Disney's mega money-making formula

    'Human' remakes of cartoon classics are part of a lucrative, long-term creative plan
    Lobster has gone mainstream with supermarket bargains for £10 or less - but is it any good?

    Lobster has gone mainstream

    Anthea Gerrie, raised on meaty specimens from the waters around Maine, reveals how to cook up an affordable feast
    Easter 2015: 14 best decorations

    14 best Easter decorations

    Get into the Easter spirit with our pick of accessories, ornaments and tableware
    Paul Scholes column: Gareth Bale would be a perfect fit at Manchester United and could turn them into serious title contenders next season

    Paul Scholes column

    Gareth Bale would be a perfect fit at Manchester United and could turn them into serious title contenders next season
    Inside the Kansas greenhouses where Monsanto is 'playing God' with the future of the planet

    The future of GM

    The greenhouses where Monsanto 'plays God' with the future of the planet
    Britain's mild winters could be numbered: why global warming is leaving UK chillier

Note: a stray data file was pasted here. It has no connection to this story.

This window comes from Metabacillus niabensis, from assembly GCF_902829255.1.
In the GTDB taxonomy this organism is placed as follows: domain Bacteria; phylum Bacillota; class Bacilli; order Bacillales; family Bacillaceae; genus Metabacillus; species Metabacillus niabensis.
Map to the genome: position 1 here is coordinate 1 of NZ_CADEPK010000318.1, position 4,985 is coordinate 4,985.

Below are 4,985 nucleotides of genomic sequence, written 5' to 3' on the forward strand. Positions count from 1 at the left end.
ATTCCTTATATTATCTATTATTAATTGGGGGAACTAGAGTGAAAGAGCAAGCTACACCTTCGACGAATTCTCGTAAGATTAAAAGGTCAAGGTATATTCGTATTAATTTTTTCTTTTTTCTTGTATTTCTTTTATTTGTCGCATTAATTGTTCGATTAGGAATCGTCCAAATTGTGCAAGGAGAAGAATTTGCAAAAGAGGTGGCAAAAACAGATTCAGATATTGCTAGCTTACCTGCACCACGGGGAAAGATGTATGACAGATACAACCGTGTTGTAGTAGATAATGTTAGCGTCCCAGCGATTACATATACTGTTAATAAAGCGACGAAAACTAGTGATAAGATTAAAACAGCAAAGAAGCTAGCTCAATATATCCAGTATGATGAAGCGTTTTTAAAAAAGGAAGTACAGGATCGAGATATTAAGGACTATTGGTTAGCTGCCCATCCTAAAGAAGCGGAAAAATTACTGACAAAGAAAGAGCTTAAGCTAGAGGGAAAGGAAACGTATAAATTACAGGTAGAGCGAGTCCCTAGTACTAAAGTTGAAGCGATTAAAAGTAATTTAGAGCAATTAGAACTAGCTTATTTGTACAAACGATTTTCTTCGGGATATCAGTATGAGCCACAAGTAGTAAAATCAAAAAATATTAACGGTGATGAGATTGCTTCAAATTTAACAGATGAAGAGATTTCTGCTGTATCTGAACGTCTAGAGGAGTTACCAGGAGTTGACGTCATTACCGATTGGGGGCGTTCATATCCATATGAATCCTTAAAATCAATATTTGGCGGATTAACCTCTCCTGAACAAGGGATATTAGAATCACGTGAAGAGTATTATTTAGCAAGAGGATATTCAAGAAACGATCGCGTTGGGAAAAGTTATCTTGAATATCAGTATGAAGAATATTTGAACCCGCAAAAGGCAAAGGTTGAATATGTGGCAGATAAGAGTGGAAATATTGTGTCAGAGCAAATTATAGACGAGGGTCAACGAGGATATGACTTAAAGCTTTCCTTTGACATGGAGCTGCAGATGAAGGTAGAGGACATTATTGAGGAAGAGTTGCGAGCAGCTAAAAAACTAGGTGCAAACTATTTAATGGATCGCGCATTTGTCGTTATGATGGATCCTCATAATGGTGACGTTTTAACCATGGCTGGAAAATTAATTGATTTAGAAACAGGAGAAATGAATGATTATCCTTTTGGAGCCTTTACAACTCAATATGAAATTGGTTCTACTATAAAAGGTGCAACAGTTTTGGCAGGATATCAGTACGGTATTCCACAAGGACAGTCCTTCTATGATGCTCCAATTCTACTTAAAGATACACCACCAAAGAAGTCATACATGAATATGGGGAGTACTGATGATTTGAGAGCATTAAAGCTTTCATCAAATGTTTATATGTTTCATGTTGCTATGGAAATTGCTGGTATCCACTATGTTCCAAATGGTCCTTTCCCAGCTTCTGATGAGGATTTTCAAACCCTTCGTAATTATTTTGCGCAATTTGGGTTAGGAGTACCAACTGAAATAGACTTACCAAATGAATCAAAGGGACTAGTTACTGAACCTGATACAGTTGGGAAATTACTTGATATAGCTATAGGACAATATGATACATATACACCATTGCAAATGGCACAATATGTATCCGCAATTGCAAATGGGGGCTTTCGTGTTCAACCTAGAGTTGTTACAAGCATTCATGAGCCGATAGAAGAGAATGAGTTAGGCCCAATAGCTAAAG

Britain's mild winters could be numbered

    Gulf Stream is slowing down faster than ever, scientists say
    Government gives £250,000 to Independent appeal

    Government gives £250,000 to Independent appeal

    Donation brings total raised by Homeless Veterans campaign to at least £1.25m
    Oh dear, the most borrowed book at Bank of England library doesn't inspire confidence

    The most borrowed book at Bank of England library? Oh dear

    The book's fifth edition is used for Edexcel exams
    Cowslips vs honeysuckle: The hunt for the UK’s favourite wildflower

    Cowslips vs honeysuckle

    It's the hunt for UK’s favourite wildflower
    Child abuse scandal: Did a botched blackmail attempt by South African intelligence help Cyril Smith escape justice?

    Did a botched blackmail attempt help Cyril Smith escape justice?

    A fresh twist reveals the Liberal MP was targeted by the notorious South African intelligence agency Boss